They often say such things as "Dey do dough, don't dey dough" They do though, don't they though , and "Alright! Calm down, calm down", which is what one of them says when the other two start arguing. Frank and George Doberman are a pair of opinionated, middle-aged men who spend their time in the pub discussing celebrities they admire.
Most are only referred by their surnames, or outrageous alternative names. They describe a kind gesture they would make to the celebrity if they ever met, but then get distracted by an implausible, hypothetical situation and become irate by their own story. George's temper never reaches the same level as Frank's, but as the series progresses, George becomes increasingly strained by Frank's behavior.
Another recurring joke is that both men believe Frank's son may be homosexual, but they avoid discussing it because Frank hasn't yet come to terms with it.
The character was based on a neighbour in a block of flats that Enfield lived in at the time who would insist on deliberately addressing him by his surname. It is believed that the characters were based primarily on Mike Read , Simon Bates and Tony Blackburn , though other then-current DJs such as Alan Freeman were also believed to have influenced the writers. Each skit would feature the pair's love of " You Ain't Seen Nothing Yet " by Bachman—Turner Overdrive , seemingly the only record they ever played — although they were shown playing other records at the introduction of several sketches.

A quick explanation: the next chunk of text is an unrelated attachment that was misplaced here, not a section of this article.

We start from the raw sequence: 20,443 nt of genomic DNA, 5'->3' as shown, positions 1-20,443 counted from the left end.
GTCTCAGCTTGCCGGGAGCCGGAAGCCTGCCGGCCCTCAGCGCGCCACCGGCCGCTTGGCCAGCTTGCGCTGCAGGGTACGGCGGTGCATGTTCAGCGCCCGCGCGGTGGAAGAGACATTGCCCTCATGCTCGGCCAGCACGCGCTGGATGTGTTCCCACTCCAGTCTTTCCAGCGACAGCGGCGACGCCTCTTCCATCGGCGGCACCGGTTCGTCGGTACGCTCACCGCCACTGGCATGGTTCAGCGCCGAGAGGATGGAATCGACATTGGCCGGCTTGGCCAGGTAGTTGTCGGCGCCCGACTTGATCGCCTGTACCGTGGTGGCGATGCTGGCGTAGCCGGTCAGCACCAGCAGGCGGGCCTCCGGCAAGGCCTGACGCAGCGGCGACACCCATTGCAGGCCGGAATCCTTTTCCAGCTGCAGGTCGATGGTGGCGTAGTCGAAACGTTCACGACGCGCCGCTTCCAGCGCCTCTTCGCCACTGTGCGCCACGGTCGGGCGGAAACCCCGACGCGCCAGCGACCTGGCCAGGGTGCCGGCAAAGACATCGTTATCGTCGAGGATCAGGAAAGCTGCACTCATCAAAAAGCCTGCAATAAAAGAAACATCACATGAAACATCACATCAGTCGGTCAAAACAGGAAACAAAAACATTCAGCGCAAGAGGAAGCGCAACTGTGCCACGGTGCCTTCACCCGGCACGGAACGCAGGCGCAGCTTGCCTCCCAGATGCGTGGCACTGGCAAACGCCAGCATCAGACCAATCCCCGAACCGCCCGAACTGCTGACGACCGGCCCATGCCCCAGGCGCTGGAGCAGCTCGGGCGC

The pair would also try to outdo each other with deliberate mentions of charidee charity work for which the pair would ostensibly claim to be keeping hush-hush. The two, particularly Smashie, briefly appeared in a series of TV commercials for Fab ice-cream lollies.